How To: Create A VMFS5 Datastore On A USB Drive

Create A VMFS5 Datastore On A USB Drive

Ever wondered if it was possible to use a USB Drive as a VMFS5 datastore in VMware vSphere 6.0?  I sure know that I have!  Not that I would like to run any VM’s on said datastore, as I’m sure performance would not be optimal, but instead to test it’s functionality and use it for storing ESXi host logs for example.  Well, I ran into an issue today where  where I needed to unmount all of my NFS mounts on ESXi 6.0 U2 in order to recreate some of the volumes before remounting them.  The problem was that I was unable to unmount one of my volumes because it was bound to the ESXi host for scratch logs.  As I didn’t have a spare drive of any sort to attach to my host so that I could reconfigure the location for scratch logs, I began tinkering with the idea of using a small USB drive as a temporary datastore for these logs.

After doing a little research, I came across a post from Florian Grehl aka @virten  showing exactly how to accomplish this so I figured I’d share the process of doing so.  Keep in mind that this should only be used for testing purposes and should not be used in production environments.  This is unsupported by VMware.  Here we go!

Ensure that the USB device is unplugged from the ESXi host then begin by connecting to your ESXi host and stopping the USB arbitrator service.  This service is responsible for allowing USB device passthrough from an d ESXi host to a virtual machine, so keep in mind that you will no longer be able to passthrough USB devices to VM’s until this is restarted.  (Note: restarting service after creating and mounting USB datastore will break connectivity and recognition of the USB datastore).   To stop the service, run the following command:

/etc/init.d/usbarbitrator stop


Optionally, if you’d like to permanently disable the service so it persists thru reboots, run the following command:

chkconfig usbarbitrator off

Plug the USB drive into your ESXi host.  For the purposes of this tutorial, I am using a small Lexar 8GB USB device.  If you navigate to the storage devices section on your host, you should now see the connected USB device being recognized by the hypervisor.  Make note of the device identifier number (mpx.vmhbaXX) for this device.

vSphere Client:


vSphere Web Client:


vSphere HTML5 Web Client:


You can also list the device information to determine the identifier by running the following command:

ls /dev/disks/


As we can see, my identifier is mpx.vmhba40:C0:T0:L0 for this device which also matches the identifier from the GUI pics above.  Note: The other USB (mpx.vmhba32:C0:T0:L0) is a separate USB where ESXi is installed on.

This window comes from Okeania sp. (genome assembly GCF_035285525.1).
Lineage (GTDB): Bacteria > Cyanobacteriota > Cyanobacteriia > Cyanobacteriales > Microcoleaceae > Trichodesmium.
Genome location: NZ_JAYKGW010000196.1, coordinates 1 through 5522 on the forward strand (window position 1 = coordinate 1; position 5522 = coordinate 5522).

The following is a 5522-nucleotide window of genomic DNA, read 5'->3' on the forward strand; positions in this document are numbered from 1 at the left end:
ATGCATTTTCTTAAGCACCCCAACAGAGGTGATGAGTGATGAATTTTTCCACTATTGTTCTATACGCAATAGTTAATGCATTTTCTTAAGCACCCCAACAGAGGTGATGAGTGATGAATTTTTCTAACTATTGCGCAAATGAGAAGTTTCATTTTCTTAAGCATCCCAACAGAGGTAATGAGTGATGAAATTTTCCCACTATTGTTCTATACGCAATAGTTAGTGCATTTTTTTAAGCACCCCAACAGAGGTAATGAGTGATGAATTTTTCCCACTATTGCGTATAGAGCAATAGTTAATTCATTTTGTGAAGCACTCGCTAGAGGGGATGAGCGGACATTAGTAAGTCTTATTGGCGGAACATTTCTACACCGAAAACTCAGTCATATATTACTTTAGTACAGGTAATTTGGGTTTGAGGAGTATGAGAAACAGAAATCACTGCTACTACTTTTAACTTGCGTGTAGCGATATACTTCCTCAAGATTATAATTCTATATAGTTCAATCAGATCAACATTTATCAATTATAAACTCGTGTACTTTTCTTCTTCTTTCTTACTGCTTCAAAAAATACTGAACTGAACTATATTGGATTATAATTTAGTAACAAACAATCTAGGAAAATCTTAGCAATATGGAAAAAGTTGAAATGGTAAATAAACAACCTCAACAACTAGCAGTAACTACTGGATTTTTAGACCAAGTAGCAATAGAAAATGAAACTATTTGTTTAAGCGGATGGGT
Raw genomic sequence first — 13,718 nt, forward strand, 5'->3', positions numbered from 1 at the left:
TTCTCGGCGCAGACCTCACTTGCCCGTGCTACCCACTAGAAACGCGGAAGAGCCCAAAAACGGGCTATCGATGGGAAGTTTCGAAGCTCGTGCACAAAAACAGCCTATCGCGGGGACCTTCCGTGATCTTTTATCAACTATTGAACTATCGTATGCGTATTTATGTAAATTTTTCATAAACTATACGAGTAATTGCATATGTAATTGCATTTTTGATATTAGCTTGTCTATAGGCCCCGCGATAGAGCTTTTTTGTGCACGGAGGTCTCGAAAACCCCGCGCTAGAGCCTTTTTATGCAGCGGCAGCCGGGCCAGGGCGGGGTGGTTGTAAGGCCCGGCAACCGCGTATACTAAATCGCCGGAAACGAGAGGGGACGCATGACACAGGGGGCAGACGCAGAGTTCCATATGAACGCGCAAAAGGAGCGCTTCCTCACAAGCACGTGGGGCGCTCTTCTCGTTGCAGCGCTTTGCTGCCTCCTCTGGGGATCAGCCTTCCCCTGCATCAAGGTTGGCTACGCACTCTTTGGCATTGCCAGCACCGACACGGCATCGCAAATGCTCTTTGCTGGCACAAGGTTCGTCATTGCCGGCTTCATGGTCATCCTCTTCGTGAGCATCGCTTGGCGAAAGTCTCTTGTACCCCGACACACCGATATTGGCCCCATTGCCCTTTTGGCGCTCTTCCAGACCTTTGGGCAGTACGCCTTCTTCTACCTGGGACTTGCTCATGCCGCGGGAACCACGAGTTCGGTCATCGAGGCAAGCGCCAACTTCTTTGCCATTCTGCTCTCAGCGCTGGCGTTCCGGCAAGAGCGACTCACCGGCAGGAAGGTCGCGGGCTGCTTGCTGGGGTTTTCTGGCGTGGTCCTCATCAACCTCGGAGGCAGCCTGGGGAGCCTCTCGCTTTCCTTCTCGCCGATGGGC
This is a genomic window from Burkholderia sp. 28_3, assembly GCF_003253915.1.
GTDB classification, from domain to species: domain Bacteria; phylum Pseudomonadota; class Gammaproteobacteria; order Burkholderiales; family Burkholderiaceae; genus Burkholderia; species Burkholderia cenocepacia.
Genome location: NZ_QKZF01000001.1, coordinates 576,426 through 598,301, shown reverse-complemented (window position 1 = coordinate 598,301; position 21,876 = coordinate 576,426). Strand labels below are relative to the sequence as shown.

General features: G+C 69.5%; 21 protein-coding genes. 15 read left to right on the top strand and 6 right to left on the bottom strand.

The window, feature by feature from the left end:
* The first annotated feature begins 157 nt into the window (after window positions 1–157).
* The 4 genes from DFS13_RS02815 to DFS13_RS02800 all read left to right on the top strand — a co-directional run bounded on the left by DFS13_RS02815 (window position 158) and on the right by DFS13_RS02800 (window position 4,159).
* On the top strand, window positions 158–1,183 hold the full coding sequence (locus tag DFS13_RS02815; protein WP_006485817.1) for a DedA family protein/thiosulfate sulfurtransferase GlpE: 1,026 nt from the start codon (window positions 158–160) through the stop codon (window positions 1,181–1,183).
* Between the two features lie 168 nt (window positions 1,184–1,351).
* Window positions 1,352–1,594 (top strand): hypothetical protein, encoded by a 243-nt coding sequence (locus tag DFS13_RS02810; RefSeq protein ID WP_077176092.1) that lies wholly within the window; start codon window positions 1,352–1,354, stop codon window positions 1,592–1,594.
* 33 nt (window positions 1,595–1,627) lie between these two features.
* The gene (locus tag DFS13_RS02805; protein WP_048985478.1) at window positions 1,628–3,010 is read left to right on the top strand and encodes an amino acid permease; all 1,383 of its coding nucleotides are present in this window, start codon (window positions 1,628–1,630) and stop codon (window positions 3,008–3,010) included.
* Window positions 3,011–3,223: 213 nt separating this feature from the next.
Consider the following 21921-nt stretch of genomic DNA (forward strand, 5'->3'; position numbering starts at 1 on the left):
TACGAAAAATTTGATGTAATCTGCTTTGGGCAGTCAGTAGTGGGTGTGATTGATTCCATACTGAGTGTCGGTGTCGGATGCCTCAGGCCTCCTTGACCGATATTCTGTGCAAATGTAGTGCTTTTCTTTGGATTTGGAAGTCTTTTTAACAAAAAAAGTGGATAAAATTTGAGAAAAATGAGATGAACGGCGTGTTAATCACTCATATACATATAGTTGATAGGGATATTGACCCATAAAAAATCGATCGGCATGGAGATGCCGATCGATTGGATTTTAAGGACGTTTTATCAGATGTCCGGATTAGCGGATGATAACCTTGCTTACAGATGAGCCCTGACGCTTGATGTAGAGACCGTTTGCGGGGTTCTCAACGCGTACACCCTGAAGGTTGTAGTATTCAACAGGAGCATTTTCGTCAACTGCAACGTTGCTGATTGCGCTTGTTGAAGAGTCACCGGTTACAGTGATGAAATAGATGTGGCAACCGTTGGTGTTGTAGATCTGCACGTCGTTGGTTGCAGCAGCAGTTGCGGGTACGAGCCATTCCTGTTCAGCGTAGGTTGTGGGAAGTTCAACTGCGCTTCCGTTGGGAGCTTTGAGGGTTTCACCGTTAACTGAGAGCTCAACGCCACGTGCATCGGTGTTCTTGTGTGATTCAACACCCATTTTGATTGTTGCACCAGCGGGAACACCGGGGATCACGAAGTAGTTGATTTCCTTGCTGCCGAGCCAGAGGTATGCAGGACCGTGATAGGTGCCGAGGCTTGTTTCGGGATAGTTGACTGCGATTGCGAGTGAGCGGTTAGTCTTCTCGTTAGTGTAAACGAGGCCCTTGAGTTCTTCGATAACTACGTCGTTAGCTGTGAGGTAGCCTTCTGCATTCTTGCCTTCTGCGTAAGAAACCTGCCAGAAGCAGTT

Next, we need to create a GPT (GUID Partition Table) label on the device.  To do so, run the following command using the correct identifier for the drive.  In my case I will run with mpx.vmhba40 for all of the following commands.  Be sure to change this to your correct ID.

partedUtil mklabel /dev/disks/mpx.vmhba40\:C0\:T0\:L0 gpt


Now run the following command to get the partition table information.

partedUtil getptbl /dev/disks/mpx.vmhba40\:C0\:T0\:L0


This returned the following output for me…


973 255 63 15634432


Next, we need to create a partition in which you will need to know the start sector and end sector which all depend on the size of the device drive and GUID.  As an FYI…

  • The start sector is always 2048
  • The GUID for VMFS is always AA31E02A400F11DB9590000C2911D1B8
  • The end sector is calculated using the values obtained by running the previous command.
    • Formula: 973 x 255 x 63 – 1 = 15631244


We can also run the following command to calculate the end sector value.  This should return an identical value that matches the previous calculation. 

eval expr $(partedUtil getptbl /dev/disks/mpx.vmhba40\:C0\:T0\:L0 | tail -1 | awk '{print $1 " \\* " $2 " \\* " $3}') - 1


If everything has gone smoothly so far, you should be ready to create the VMFS partition.  Run the following command, ensuring to replace the identifier and end sector values with your own.

partedUtil setptbl /dev/disks/mpx.vmhba40\:C0\:T0\:L0 gpt "1 2048 15631244 AA31E02A400F11DB9590000C2911D1B8 0"


Lastly, we need to format the partition with VMFS using vmkfstools.  Do so by running the following (Note: “USB_Datastore” in the command below can be any name you like so feel free to use a different name for your datastore):

vmkfstools -C vmfs5 -S USB_Datastore /dev/disks/mpx.vmhba40\:C0\:T0\:L0:1


Sit tight…wait about one minute…and…viola!  


After a quick rescan/refresh you should now have and see your mounted VMFS5 USB Datastore!

vSphere Client:


vSphere Web Client:


vSphere HTML5 Web Client:


After I changed the “Syslog” configuration for my scratch logs to use this new datastore, I was finally able to unmount my NFS datastores.  I hope this helps so please feel free to comment below.

Shoutout to Florian Grehl for his wonderful post!



USB Devices as VMFS Datastore in vSphere ESXi 6.0

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